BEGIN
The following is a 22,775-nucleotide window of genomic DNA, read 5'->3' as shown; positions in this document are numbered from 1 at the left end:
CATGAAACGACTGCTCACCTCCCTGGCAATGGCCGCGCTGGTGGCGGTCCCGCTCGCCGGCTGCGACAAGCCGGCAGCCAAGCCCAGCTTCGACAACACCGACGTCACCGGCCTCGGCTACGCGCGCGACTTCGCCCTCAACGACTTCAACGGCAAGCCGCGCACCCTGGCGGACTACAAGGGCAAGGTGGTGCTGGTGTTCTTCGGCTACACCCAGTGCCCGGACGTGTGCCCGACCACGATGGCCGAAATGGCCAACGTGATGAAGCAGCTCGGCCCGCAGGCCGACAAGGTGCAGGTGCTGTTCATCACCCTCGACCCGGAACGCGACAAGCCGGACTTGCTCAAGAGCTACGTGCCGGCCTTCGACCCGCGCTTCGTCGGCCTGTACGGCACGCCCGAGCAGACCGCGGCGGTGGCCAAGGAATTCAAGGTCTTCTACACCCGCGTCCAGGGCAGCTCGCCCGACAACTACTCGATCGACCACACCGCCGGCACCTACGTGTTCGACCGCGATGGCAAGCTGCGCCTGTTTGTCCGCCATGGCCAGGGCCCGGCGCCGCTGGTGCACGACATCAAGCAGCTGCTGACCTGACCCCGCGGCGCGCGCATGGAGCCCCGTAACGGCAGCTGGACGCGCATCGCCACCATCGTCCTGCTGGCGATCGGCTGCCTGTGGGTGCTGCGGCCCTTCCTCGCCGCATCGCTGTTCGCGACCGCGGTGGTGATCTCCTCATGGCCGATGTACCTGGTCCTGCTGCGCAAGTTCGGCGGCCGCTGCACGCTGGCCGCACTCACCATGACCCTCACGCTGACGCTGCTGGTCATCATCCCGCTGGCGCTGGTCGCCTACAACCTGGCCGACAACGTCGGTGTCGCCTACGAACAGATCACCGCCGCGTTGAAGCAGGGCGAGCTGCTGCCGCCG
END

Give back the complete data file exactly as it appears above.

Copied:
The following is a 22,775-nucleotide window of genomic DNA, read 5'->3' as shown; positions in this document are numbered from 1 at the left end:
CATGAAACGACTGCTCACCTCCCTGGCAATGGCCGCGCTGGTGGCGGTCCCGCTCGCCGGCTGCGACAAGCCGGCAGCCAAGCCCAGCTTCGACAACACCGACGTCACCGGCCTCGGCTACGCGCGCGACTTCGCCCTCAACGACTTCAACGGCAAGCCGCGCACCCTGGCGGACTACAAGGGCAAGGTGGTGCTGGTGTTCTTCGGCTACACCCAGTGCCCGGACGTGTGCCCGACCACGATGGCCGAAATGGCCAACGTGATGAAGCAGCTCGGCCCGCAGGCCGACAAGGTGCAGGTGCTGTTCATCACCCTCGACCCGGAACGCGACAAGCCGGACTTGCTCAAGAGCTACGTGCCGGCCTTCGACCCGCGCTTCGTCGGCCTGTACGGCACGCCCGAGCAGACCGCGGCGGTGGCCAAGGAATTCAAGGTCTTCTACACCCGCGTCCAGGGCAGCTCGCCCGACAACTACTCGATCGACCACACCGCCGGCACCTACGTGTTCGACCGCGATGGCAAGCTGCGCCTGTTTGTCCGCCATGGCCAGGGCCCGGCGCCGCTGGTGCACGACATCAAGCAGCTGCTGACCTGACCCCGCGGCGCGCGCATGGAGCCCCGTAACGGCAGCTGGACGCGCATCGCCACCATCGTCCTGCTGGCGATCGGCTGCCTGTGGGTGCTGCGGCCCTTCCTCGCCGCATCGCTGTTCGCGACCGCGGTGGTGATCTCCTCATGGCCGATGTACCTGGTCCTGCTGCGCAAGTTCGGCGGCCGCTGCACGCTGGCCGCACTCACCATGACCCTCACGCTGACGCTGCTGGTCATCATCCCGCTGGCGCTGGTCGCCTACAACCTGGCCGACAACGTCGGTGTCGCCTACGAACAGATCACCGCCGCGTTGAAGCAGGGCGAGCTGCTGCCGCCG